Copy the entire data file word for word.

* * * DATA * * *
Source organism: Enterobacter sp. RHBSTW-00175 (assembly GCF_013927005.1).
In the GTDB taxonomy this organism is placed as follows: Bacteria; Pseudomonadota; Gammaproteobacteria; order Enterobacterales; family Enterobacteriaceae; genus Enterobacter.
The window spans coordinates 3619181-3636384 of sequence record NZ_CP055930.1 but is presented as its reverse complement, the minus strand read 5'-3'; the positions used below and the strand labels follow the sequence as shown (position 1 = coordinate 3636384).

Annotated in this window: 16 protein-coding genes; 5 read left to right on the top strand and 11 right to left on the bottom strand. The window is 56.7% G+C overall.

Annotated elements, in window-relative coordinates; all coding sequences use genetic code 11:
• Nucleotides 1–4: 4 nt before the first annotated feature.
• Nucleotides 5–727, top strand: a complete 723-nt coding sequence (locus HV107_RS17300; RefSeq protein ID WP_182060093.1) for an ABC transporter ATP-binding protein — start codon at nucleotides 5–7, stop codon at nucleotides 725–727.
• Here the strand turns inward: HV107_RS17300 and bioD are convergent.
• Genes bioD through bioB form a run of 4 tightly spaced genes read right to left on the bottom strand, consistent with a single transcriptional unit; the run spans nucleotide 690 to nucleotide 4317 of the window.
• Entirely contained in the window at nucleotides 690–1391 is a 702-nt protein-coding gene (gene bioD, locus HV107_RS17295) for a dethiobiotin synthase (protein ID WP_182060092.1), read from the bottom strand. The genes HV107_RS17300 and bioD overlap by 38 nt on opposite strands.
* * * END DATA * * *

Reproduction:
Source organism: Enterobacter sp. RHBSTW-00175 (assembly GCF_013927005.1).
In the GTDB taxonomy this organism is placed as follows: Bacteria; Pseudomonadota; Gammaproteobacteria; order Enterobacterales; family Enterobacteriaceae; genus Enterobacter.
The window spans coordinates 3619181-3636384 of sequence record NZ_CP055930.1 but is presented as its reverse complement, the minus strand read 5'-3'; the positions used below and the strand labels follow the sequence as shown (position 1 = coordinate 3636384).

Annotated in this window: 16 protein-coding genes; 5 read left to right on the top strand and 11 right to left on the bottom strand. The window is 56.7% G+C overall.

Annotated elements, in window-relative coordinates; all coding sequences use genetic code 11:
• Nucleotides 1–4: 4 nt before the first annotated feature.
• Nucleotides 5–727, top strand: a complete 723-nt coding sequence (locus HV107_RS17300; RefSeq protein ID WP_182060093.1) for an ABC transporter ATP-binding protein — start codon at nucleotides 5–7, stop codon at nucleotides 725–727.
• Here the strand turns inward: HV107_RS17300 and bioD are convergent.
• Genes bioD through bioB form a run of 4 tightly spaced genes read right to left on the bottom strand, consistent with a single transcriptional unit; the run spans nucleotide 690 to nucleotide 4317 of the window.
• Entirely contained in the window at nucleotides 690–1391 is a 702-nt protein-coding gene (gene bioD, locus HV107_RS17295) for a dethiobiotin synthase (protein ID WP_182060092.1), read from the bottom strand. The genes HV107_RS17300 and bioD overlap by 38 nt on opposite strands.